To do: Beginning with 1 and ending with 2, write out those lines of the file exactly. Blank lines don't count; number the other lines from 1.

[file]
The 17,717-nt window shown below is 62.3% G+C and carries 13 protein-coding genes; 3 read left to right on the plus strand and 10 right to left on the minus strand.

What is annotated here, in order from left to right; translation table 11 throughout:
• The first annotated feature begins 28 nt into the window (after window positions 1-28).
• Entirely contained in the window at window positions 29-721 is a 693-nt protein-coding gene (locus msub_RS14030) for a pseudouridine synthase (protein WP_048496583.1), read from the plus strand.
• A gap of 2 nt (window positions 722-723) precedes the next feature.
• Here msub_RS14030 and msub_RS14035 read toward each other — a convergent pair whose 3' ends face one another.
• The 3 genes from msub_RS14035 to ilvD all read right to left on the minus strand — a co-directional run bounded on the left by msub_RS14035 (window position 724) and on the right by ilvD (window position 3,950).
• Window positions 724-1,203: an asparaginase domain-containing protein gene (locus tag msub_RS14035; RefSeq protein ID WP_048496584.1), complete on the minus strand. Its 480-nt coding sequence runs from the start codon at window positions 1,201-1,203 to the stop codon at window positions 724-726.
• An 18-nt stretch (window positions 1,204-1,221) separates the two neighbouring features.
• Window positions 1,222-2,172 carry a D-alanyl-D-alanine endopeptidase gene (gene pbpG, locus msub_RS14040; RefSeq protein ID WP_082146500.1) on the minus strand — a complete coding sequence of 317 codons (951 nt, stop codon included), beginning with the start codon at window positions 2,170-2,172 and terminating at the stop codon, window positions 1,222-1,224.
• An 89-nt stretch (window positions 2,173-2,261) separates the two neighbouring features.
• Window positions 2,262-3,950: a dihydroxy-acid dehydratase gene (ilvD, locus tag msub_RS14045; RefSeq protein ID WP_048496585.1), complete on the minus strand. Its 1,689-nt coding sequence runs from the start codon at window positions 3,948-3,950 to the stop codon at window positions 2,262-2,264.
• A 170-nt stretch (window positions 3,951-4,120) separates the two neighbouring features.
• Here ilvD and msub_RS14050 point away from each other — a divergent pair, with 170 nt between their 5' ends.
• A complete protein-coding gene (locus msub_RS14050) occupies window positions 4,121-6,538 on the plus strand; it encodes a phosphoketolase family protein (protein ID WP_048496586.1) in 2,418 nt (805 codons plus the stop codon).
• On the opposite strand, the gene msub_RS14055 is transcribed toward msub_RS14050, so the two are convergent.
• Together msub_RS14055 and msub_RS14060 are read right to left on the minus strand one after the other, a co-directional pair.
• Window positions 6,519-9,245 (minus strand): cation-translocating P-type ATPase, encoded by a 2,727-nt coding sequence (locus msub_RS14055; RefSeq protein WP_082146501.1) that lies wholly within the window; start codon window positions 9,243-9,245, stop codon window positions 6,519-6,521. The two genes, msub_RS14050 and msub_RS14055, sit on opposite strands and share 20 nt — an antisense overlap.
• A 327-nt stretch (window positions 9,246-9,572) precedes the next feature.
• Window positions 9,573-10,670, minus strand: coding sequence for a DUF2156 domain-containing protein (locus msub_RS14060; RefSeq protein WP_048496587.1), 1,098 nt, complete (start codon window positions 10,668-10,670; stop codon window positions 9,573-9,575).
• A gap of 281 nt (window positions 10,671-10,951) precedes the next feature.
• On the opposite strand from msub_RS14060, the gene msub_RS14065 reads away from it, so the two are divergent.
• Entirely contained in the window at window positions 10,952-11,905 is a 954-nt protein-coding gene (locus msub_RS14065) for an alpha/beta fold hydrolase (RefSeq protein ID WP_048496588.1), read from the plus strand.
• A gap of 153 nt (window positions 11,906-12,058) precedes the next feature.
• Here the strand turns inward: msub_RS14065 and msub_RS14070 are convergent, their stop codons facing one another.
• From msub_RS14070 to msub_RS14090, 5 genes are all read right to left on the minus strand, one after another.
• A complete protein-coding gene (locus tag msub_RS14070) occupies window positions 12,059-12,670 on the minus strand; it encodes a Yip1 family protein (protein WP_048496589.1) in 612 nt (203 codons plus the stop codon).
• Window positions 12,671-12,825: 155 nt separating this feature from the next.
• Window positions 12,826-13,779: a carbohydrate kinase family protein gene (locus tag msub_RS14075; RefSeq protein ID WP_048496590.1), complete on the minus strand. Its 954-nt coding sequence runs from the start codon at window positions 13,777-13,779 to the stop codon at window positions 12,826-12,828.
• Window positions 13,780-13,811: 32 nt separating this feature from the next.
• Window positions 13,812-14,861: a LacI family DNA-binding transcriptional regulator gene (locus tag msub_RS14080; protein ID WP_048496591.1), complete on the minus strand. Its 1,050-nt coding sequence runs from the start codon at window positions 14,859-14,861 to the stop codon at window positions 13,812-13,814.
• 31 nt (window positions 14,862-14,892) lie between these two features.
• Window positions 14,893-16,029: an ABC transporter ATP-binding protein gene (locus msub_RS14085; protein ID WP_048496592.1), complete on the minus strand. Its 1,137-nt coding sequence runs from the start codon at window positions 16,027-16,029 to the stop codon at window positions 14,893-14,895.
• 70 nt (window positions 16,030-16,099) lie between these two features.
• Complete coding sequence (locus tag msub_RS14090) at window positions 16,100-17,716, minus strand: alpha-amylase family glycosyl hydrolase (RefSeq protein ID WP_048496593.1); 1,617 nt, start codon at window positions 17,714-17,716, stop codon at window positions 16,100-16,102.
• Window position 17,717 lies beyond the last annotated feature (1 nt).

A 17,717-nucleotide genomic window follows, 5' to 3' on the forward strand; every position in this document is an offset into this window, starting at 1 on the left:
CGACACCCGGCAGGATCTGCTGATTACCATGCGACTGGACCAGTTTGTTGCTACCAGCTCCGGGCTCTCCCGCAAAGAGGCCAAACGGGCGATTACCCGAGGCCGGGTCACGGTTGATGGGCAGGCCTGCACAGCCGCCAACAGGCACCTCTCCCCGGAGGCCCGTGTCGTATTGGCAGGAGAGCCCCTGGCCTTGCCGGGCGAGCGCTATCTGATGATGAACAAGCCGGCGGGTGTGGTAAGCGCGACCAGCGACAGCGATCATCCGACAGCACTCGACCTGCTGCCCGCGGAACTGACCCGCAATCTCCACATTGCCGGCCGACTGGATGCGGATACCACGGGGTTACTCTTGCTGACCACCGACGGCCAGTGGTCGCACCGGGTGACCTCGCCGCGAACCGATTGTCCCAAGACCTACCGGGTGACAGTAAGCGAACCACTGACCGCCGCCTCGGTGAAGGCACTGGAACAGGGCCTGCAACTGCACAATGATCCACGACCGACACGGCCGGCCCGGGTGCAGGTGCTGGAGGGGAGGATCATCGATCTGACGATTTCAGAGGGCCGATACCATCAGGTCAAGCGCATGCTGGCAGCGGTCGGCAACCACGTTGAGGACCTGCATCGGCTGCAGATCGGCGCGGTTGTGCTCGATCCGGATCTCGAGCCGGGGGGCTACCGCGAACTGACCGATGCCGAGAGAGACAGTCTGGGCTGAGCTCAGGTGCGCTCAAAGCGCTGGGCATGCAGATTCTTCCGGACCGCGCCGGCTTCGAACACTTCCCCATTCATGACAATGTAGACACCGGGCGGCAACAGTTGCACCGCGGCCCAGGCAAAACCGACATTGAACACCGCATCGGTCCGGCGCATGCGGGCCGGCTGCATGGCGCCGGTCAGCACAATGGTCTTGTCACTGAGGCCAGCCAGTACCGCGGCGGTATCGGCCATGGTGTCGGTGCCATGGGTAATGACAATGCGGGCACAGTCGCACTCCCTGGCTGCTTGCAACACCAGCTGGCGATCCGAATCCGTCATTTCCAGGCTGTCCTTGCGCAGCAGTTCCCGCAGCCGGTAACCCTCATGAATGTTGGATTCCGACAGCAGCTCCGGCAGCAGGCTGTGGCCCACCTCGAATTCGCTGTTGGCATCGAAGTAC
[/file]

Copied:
The 17,717-nt window shown below is 62.3% G+C and carries 13 protein-coding genes; 3 read left to right on the plus strand and 10 right to left on the minus strand.

What is annotated here, in order from left to right; translation table 11 throughout: